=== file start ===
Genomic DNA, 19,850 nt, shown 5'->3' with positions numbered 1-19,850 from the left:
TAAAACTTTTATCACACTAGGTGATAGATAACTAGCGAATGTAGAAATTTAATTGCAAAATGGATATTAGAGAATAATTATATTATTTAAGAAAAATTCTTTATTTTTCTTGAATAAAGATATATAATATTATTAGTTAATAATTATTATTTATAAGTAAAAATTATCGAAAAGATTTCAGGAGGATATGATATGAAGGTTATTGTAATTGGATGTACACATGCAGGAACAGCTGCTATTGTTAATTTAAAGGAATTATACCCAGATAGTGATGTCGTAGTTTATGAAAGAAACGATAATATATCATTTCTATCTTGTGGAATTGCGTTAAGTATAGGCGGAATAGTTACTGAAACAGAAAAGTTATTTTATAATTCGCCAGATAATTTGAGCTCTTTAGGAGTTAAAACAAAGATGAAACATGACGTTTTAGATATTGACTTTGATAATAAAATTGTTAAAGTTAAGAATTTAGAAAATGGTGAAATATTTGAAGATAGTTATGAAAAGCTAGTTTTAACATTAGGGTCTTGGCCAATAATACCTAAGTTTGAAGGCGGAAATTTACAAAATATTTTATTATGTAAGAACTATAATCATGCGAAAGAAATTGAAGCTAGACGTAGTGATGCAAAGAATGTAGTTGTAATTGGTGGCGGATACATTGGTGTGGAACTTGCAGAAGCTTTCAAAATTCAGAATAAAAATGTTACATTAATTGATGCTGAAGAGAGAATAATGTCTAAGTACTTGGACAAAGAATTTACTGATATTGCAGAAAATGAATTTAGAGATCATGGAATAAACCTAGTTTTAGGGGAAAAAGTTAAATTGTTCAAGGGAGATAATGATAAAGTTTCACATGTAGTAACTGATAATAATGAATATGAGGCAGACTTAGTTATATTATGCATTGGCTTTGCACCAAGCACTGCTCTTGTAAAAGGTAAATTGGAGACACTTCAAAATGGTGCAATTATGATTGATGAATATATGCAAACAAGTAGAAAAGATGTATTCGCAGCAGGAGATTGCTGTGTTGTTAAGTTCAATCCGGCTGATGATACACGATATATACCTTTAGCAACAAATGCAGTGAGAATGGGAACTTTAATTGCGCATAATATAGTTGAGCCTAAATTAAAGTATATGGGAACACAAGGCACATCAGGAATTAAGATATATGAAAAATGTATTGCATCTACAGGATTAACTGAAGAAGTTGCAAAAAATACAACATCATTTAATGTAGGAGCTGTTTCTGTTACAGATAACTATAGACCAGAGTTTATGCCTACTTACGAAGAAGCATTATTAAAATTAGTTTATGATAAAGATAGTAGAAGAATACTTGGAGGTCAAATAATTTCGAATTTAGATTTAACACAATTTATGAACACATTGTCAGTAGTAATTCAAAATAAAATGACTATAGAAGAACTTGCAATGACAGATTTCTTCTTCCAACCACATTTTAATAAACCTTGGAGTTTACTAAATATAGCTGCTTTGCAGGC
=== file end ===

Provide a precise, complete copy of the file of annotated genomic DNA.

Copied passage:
Genomic DNA, 19,850 nt, shown 5'->3' with positions numbered 1-19,850 from the left:
TAAAACTTTTATCACACTAGGTGATAGATAACTAGCGAATGTAGAAATTTAATTGCAAAATGGATATTAGAGAATAATTATATTATTTAAGAAAAATTCTTTATTTTTCTTGAATAAAGATATATAATATTATTAGTTAATAATTATTATTTATAAGTAAAAATTATCGAAAAGATTTCAGGAGGATATGATATGAAGGTTATTGTAATTGGATGTACACATGCAGGAACAGCTGCTATTGTTAATTTAAAGGAATTATACCCAGATAGTGATGTCGTAGTTTATGAAAGAAACGATAATATATCATTTCTATCTTGTGGAATTGCGTTAAGTATAGGCGGAATAGTTACTGAAACAGAAAAGTTATTTTATAATTCGCCAGATAATTTGAGCTCTTTAGGAGTTAAAACAAAGATGAAACATGACGTTTTAGATATTGACTTTGATAATAAAATTGTTAAAGTTAAGAATTTAGAAAATGGTGAAATATTTGAAGATAGTTATGAAAAGCTAGTTTTAACATTAGGGTCTTGGCCAATAATACCTAAGTTTGAAGGCGGAAATTTACAAAATATTTTATTATGTAAGAACTATAATCATGCGAAAGAAATTGAAGCTAGACGTAGTGATGCAAAGAATGTAGTTGTAATTGGTGGCGGATACATTGGTGTGGAACTTGCAGAAGCTTTCAAAATTCAGAATAAAAATGTTACATTAATTGATGCTGAAGAGAGAATAATGTCTAAGTACTTGGACAAAGAATTTACTGATATTGCAGAAAATGAATTTAGAGATCATGGAATAAACCTAGTTTTAGGGGAAAAAGTTAAATTGTTCAAGGGAGATAATGATAAAGTTTCACATGTAGTAACTGATAATAATGAATATGAGGCAGACTTAGTTATATTATGCATTGGCTTTGCACCAAGCACTGCTCTTGTAAAAGGTAAATTGGAGACACTTCAAAATGGTGCAATTATGATTGATGAATATATGCAAACAAGTAGAAAAGATGTATTCGCAGCAGGAGATTGCTGTGTTGTTAAGTTCAATCCGGCTGATGATACACGATATATACCTTTAGCAACAAATGCAGTGAGAATGGGAACTTTAATTGCGCATAATATAGTTGAGCCTAAATTAAAGTATATGGGAACACAAGGCACATCAGGAATTAAGATATATGAAAAATGTATTGCATCTACAGGATTAACTGAAGAAGTTGCAAAAAATACAACATCATTTAATGTAGGAGCTGTTTCTGTTACAGATAACTATAGACCAGAGTTTATGCCTACTTACGAAGAAGCATTATTAAAATTAGTTTATGATAAAGATAGTAGAAGAATACTTGGAGGTCAAATAATTTCGAATTTAGATTTAACACAATTTATGAACACATTGTCAGTAGTAATTCAAAATAAAATGACTATAGAAGAACTTGCAATGACAGATTTCTTCTTCCAACCACATTTTAATAAACCTTGGAGTTTACTAAATATAGCTGCTTTGCAGGC